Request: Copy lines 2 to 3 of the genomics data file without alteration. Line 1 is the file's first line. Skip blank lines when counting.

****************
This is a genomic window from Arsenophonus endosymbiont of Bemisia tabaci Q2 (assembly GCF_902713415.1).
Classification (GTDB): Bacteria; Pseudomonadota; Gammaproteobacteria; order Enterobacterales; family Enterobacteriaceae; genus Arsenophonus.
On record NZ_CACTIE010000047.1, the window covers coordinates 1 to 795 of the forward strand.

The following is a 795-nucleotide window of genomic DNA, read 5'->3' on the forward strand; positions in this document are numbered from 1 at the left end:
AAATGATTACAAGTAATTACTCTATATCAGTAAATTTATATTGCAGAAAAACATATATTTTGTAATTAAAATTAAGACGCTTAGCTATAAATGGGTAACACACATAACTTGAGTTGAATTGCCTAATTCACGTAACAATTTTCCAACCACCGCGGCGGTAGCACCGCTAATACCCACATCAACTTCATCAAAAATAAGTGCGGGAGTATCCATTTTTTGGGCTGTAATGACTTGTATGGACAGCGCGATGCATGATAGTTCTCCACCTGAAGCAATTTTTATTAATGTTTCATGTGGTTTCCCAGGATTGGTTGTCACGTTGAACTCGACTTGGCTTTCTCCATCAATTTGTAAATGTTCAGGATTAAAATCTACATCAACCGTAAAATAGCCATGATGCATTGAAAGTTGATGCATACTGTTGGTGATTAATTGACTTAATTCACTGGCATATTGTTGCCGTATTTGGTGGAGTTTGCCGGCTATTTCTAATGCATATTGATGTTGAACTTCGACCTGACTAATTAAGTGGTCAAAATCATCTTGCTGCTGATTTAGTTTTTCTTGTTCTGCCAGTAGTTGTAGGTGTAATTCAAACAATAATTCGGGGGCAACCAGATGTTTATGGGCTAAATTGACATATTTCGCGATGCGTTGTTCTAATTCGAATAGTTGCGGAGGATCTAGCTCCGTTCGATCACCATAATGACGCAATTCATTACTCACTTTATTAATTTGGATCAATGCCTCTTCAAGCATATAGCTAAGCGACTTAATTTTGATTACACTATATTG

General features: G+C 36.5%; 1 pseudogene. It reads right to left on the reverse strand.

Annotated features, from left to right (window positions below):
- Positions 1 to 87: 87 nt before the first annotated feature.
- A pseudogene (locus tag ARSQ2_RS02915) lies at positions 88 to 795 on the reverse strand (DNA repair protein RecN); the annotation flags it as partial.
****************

Classification (GTDB): Bacteria; Pseudomonadota; Gammaproteobacteria; order Enterobacterales; family Enterobacteriaceae; genus Arsenophonus.
On record NZ_CACTIE010000047.1, the window covers coordinates 1 to 795 of the forward strand.